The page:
Thomas calls the series ‘100 copies’, because it is limited to, well, 100 prints per piece. The series consists of illustrations of some of the world’s most notable architectural landmarks, made using only the bike tires coated with black pigment.

Some of the most popular works in the series include illustrations of the London Bridge, the Eiffel Tower, and the Empire State Building. Each piece comes stamped with a quirky name and edition number, along with its own special bike-themed description.

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15-Year-Old Artist’s Notebook Drawings Look Ready to Jump Off the Page

Brazilian artist João Carvalho may be only 15 years old, but his incredible talent more than makes up for his lack of experience. The young artist can completely transform plain paper into ruled notebook sheets with 3D illusions popping out of them.

He starts by drawing blue lines on a blank sheet, but distorts them and adds intense shadows at just the right places, adding depth to his dessigns and creating the effect of three dimensional shapes that seem to jump off the page.

Some of these shapes include popular characters like Homer Simpson, Scooby Doo, and Jerry the mouse. He also creates effects like ripples of flowing water and wrinkled paper.

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This Artist Is Literally Looking for a Needle in a Haystack

Italian performance artist Sven Sachsalber is basing his latest work on an age old figure of speech. He’s going spend two whole days looking for a needle in a haystack. Well, people have been talking about it for so long, I say it’s about time someone actually gave it a try!

For two days this week – Thursday and Friday – 27-year-old Sven will be combing a stack of hay in search of that elusive pre-inserted needle, at Palais de Tokyo, a contemporary art gallery in Paris.

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Gravity Glue – Michael Grab’s Gravity Defying Rock Balancing Art

Artist Michael Grab is a master of rock balancing – he can pile them up in all sorts of gravity-defying formations, and believe it or not, there’s no glue involved.

Michael calls his art a ‘contemplative stone arrangement’ that involves ‘patience, adaptation, slow-breathing, steady hands and a plethora of other practiced skills’. His project, called ‘Gravity Glue’, has him balancing rocks of all shapes and capturing the impossible-looking structures on camera.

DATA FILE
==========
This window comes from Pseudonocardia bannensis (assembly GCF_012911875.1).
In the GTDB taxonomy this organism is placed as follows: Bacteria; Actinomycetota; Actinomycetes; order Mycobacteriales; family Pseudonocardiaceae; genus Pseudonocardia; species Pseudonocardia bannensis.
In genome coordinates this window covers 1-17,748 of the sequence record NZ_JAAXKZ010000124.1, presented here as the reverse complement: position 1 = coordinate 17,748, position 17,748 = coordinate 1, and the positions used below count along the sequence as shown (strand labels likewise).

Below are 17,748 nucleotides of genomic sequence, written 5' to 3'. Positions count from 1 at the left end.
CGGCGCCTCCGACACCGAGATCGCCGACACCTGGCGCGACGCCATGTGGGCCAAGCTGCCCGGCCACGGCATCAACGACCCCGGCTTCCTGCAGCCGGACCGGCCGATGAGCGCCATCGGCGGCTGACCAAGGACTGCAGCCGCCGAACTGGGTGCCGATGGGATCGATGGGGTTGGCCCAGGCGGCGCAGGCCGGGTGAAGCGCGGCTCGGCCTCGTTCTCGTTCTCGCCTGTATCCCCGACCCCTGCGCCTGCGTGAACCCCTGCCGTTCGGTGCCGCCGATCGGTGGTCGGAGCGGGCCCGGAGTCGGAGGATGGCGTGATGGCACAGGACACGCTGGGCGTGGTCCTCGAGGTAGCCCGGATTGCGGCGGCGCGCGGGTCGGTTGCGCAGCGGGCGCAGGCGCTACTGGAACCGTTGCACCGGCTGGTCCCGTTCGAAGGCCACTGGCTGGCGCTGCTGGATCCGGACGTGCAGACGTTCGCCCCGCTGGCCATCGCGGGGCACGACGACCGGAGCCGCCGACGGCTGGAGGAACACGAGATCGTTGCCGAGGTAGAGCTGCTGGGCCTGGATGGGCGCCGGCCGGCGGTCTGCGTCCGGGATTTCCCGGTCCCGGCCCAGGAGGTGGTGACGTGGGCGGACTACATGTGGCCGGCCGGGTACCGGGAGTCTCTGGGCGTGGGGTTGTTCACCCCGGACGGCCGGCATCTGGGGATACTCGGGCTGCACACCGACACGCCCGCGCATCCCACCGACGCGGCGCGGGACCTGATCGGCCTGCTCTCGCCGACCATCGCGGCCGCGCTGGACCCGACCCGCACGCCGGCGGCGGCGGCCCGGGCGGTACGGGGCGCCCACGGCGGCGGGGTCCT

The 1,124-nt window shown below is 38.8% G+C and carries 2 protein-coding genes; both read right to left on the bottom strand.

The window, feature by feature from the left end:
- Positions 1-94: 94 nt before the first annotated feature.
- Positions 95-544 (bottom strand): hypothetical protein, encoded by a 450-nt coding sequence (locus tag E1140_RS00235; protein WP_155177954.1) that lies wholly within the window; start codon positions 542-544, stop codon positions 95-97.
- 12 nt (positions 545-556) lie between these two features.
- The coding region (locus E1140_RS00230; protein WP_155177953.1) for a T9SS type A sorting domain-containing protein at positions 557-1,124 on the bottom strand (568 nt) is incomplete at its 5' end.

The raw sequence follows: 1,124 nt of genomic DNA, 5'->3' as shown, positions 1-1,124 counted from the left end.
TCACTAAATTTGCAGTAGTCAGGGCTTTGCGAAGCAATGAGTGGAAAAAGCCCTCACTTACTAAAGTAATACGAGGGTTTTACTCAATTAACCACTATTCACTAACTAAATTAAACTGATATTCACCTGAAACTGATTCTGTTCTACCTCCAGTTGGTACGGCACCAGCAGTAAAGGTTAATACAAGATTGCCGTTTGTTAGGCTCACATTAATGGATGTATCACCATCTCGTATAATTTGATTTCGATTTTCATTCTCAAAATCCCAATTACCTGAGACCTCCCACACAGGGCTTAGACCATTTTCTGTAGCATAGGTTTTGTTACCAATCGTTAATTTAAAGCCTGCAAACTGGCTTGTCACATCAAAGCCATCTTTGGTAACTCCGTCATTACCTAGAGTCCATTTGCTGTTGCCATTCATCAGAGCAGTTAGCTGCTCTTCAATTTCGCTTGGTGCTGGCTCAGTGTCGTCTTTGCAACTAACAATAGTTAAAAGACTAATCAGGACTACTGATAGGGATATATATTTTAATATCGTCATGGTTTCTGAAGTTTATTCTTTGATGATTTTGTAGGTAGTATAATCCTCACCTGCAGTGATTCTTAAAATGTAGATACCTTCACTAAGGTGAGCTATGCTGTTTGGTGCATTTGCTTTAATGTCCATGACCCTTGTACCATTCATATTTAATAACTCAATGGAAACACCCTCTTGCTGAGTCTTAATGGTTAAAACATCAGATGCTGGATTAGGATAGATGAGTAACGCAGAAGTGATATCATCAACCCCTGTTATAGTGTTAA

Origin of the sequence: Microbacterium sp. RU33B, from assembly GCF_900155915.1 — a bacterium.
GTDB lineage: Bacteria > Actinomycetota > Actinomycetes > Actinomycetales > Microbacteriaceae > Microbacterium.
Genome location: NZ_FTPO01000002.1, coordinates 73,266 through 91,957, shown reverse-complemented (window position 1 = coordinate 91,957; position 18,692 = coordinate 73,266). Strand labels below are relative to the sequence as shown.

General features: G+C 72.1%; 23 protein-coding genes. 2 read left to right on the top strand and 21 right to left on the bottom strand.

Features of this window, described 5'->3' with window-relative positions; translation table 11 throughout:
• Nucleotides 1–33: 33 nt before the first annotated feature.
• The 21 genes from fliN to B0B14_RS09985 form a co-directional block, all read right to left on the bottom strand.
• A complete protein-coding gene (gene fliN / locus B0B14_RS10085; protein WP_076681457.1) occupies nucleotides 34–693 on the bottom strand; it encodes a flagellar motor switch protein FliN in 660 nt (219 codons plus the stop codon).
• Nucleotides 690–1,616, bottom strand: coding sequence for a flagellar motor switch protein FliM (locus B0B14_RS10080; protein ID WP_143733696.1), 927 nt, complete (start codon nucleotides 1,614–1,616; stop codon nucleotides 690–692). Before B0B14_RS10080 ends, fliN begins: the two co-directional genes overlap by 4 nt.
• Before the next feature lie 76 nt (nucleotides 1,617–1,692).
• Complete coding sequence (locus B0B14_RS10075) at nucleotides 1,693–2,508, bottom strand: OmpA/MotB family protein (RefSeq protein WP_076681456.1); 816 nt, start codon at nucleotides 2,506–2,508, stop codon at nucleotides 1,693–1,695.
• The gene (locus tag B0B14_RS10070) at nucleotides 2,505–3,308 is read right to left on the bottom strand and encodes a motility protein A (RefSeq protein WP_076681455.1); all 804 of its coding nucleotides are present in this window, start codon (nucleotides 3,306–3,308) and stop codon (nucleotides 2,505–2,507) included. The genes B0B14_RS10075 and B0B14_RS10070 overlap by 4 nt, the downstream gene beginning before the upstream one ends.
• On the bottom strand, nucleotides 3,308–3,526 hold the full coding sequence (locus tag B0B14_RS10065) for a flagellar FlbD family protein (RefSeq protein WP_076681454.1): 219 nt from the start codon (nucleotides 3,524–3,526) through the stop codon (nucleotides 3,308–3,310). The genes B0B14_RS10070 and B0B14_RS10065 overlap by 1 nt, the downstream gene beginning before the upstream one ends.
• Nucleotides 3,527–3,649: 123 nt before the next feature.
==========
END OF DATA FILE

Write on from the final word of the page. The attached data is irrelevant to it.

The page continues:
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Jon Neill Creates the Most Amazing Pumpkin Carvings You’ve Ever Seen

Hollywood artist Jon Neill’s pumpkin carvings are so scary they might just give you nightmares this Halloween. The big, wrinkly faces and mouths full of crooked teeth are so life-like and rich in detail that it’s hard to believe they’re actually made of plain old pumpkins.

Neill, originally from Kansas City, has been carving pumpkins ever since he was a boy. His family used to grow them, and over the years, his traditional jack-o-lanterns morphed into creepy works of art. But his skills didn’t receive recognition until a few years ago, when the San Fernando Valley resident turned pro. He auditioned for the TV show Halloween Wars as a pumpkin artist, for which he made a few time-lapse videos of himself at work. When one of those videos was put up on YouTube, it started to receive thousands of hits, and he soon became known as one of the world’s best pumpkin carving artists.

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Tetrachromat Artist Can See 100 Times More Colors Than an Average Human

Apparently, there’s much more to a pink flower than meets the eye – there’s also gold, orange, yellow, purple, blue and red.How do we know this? Well, it’s all thanks to tetrachromats like Concetta Antico. Her unique condition enables her to see 100 times more color than the average person.

“My world speaks to me very strongly and then I can’t wait to paint it,” said Concetta, an artist based in San Diego. “I’ve been told that you see gray, mostly, in a shadow. Well, shadows are fabulous. I see emerald greens, I see magentas, I see lilacs, I see blues.”

The reason for Concetta’s amazing ability to see the world from a different perspective is the extra receptors in her eyes. Most people have three types of cones – structures in the eye that are designed to absorb particular wavelengths of light and transmit them to the brain – in their eyes. But tetrachromats like Concetta have four cones, so while the average person can only see 1 million colors, they can potentially view 99 million!